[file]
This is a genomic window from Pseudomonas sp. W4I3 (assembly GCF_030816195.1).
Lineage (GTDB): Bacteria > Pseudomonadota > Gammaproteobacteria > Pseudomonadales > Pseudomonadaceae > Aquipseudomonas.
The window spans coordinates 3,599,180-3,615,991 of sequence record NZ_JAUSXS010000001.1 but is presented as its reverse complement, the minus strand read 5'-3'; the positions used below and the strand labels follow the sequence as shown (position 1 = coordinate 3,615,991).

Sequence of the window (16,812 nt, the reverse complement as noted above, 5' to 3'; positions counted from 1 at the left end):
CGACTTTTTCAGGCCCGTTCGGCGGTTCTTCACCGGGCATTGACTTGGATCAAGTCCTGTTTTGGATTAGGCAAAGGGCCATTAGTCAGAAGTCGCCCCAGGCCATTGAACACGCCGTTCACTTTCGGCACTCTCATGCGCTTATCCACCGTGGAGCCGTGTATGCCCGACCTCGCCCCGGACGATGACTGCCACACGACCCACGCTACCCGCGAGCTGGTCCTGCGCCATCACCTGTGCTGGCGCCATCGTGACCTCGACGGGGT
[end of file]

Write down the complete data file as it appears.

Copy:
This is a genomic window from Pseudomonas sp. W4I3 (assembly GCF_030816195.1).
Lineage (GTDB): Bacteria > Pseudomonadota > Gammaproteobacteria > Pseudomonadales > Pseudomonadaceae > Aquipseudomonas.
The window spans coordinates 3,599,180-3,615,991 of sequence record NZ_JAUSXS010000001.1 but is presented as its reverse complement, the minus strand read 5'-3'; the positions used below and the strand labels follow the sequence as shown (position 1 = coordinate 3,615,991).

Sequence of the window (16,812 nt, the reverse complement as noted above, 5' to 3'; positions counted from 1 at the left end):
CGACTTTTTCAGGCCCGTTCGGCGGTTCTTCACCGGGCATTGACTTGGATCAAGTCCTGTTTTGGATTAGGCAAAGGGCCATTAGTCAGAAGTCGCCCCAGGCCATTGAACACGCCGTTCACTTTCGGCACTCTCATGCGCTTATCCACCGTGGAGCCGTGTATGCCCGACCTCGCCCCGGACGATGACTGCCACACGACCCACGCTACCCGCGAGCTGGTCCTGCGCCATCACCTGTGCTGGCGCCATCGTGACCTCGACGGGGT